• Yinjing Shen, graduate research assistant for Primarily Math and a student in Child, Youth and Family Studies, won the Graduate Student Research and Creativity Award from the College of Education and Human Sciences. She is being honored during a reception on April 18 at 10 a.m. at the Sheldon Art Gallery.
  • Robert Pappalardo, a visiting scientist from NASA's Jet Propulsion Lab, will discuss "Ice and Oceans in the Outer Solar System," in a 7:30 p.m. lecture April 14 in the Nebraska Union Auditorium. The talk is free and open to the public. The talk will include information about how Jupiter's frozen moon Europa could be hiding an ocean of life. Pappalardo is visiting three UNL departments — physics and astronomy, earth and atmospheric sciences and biological sciences. He is a senior research scientist at the California Institute of Technology and an expert on Europa.
  • Alysia Augustus, a Papillion-La Vista teacher from Primarily Math Cohort 2, was named as one of Nebraska's two winners of the prestigious Presidential Award for Excellence in Mathematics and Science Teaching, announced on Dec. 20, 2013. The educators will receive their awards at a Washington, D.C., event in the coming year. Each year the award alternates between teachers teaching kindergarten through 6th grade and those teaching 7th through 12th grades. The 2012 awardees named today teach kindergarten through 6th grade. Winners of this Presidential honor receive a $10,000 award from the National Science Foundation to be used at their discretion.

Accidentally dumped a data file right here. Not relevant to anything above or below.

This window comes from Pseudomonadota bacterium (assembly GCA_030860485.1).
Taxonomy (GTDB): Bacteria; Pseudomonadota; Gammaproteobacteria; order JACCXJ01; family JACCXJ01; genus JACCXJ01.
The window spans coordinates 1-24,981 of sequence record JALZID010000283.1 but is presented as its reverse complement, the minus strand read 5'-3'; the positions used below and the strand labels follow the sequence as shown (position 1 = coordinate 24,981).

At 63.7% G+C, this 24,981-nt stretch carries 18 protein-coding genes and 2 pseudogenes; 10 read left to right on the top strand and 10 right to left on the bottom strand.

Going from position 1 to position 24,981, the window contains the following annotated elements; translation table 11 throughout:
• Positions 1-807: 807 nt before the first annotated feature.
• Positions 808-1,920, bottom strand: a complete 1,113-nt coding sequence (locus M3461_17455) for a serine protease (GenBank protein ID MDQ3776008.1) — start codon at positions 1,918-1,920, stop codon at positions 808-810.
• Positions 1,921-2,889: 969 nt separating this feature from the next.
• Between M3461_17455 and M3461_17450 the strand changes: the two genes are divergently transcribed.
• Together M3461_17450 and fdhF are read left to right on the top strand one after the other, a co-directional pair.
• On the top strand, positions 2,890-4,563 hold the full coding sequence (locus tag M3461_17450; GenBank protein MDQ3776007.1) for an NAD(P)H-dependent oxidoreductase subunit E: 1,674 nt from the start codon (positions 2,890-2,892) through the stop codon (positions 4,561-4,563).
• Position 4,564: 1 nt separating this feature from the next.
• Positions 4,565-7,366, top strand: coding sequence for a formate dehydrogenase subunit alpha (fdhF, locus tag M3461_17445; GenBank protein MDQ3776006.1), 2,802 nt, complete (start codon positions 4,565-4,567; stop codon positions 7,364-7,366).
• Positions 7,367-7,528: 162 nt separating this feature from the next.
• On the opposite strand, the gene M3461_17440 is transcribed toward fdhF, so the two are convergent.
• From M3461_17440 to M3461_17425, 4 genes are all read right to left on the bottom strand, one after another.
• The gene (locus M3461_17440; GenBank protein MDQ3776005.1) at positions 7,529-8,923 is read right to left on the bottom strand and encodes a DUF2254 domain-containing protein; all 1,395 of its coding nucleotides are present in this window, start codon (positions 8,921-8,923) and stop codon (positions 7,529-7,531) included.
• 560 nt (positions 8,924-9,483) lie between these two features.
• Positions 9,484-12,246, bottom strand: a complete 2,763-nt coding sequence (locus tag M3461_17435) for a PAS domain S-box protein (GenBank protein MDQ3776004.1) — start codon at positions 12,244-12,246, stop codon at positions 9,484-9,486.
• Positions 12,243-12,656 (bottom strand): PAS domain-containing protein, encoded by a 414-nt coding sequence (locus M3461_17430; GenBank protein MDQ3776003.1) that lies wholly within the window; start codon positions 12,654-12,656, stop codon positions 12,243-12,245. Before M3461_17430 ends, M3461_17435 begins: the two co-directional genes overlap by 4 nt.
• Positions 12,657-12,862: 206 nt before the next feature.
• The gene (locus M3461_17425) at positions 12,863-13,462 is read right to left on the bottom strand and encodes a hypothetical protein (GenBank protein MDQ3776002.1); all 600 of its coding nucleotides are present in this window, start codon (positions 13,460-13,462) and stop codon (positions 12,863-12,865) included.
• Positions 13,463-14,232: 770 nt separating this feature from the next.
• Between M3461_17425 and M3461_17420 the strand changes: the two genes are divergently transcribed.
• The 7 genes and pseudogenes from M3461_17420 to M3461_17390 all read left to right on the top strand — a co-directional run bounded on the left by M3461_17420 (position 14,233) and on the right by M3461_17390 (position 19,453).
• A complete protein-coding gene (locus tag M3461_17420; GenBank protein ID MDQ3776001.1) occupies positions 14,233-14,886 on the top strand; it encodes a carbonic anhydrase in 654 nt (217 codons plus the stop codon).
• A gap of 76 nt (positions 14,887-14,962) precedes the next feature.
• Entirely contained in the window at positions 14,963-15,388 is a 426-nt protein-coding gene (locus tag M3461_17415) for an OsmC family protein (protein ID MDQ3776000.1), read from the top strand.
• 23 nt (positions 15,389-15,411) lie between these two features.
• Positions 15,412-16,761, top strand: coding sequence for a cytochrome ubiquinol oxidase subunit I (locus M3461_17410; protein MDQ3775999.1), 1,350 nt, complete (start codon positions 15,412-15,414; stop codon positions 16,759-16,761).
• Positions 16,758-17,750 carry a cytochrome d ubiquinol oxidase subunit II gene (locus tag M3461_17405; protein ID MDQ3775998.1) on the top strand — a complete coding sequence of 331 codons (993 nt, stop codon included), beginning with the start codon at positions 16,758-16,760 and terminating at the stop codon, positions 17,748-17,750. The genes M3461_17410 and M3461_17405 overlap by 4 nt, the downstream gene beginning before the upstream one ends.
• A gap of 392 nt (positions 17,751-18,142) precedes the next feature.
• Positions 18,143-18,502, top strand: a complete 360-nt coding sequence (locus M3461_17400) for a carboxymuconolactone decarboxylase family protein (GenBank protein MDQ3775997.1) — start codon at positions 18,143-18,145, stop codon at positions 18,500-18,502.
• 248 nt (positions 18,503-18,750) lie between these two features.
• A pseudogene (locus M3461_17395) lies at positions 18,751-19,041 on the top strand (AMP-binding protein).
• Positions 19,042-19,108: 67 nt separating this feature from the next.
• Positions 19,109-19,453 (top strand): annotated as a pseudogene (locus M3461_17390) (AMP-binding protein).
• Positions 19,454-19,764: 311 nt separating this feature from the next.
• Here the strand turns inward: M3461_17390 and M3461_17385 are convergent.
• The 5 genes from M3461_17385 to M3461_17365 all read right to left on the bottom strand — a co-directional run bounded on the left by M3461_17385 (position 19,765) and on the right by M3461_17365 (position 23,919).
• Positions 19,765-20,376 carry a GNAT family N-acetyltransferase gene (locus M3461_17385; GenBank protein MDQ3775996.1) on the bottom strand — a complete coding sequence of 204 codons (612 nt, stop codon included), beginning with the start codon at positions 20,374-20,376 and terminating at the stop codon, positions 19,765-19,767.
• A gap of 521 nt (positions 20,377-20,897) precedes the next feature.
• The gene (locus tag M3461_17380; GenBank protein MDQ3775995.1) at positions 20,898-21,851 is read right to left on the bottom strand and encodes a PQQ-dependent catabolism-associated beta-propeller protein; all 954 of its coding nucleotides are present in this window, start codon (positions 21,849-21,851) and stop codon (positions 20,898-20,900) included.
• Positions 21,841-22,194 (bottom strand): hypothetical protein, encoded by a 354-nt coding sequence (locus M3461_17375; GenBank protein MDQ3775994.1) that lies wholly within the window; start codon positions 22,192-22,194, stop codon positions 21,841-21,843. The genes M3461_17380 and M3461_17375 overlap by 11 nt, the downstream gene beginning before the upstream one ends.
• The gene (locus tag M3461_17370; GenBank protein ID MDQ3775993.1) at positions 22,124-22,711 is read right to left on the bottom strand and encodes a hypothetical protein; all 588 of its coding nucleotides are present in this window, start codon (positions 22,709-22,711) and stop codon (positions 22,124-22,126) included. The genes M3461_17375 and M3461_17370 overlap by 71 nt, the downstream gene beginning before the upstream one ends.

• Congratulations to five teachers who earned master's degrees from the University of Nebraska-Lincoln on Dec. 13, 2013, in part as a result of their participation in NebraskaMATH or the Nebraska Math and Science Summer Institutes. Two teachers earned a Master of Arts for Teachers (MAT) from the Department of Mathematics: Alicia Davis, Scott Middle School, Lincoln Public Schools; and Matt James, Southwest High School, Lincoln Public Schools. Kim Ocampo of Laurel-Concord also earned a MAT degree. Three elementary teachers who participated in Primarily Math earned a Master of Arts degree from the Department of Teaching, Learning and Teacher Education: Jessica Dickes, Thomas Elementary, Gretna Public Schools; Nanette Kissler, Lincoln Heights Elementary, Scottsbluff Public Schools; and Cassie Krueger, Adams Elementary, Lincoln Public Schools.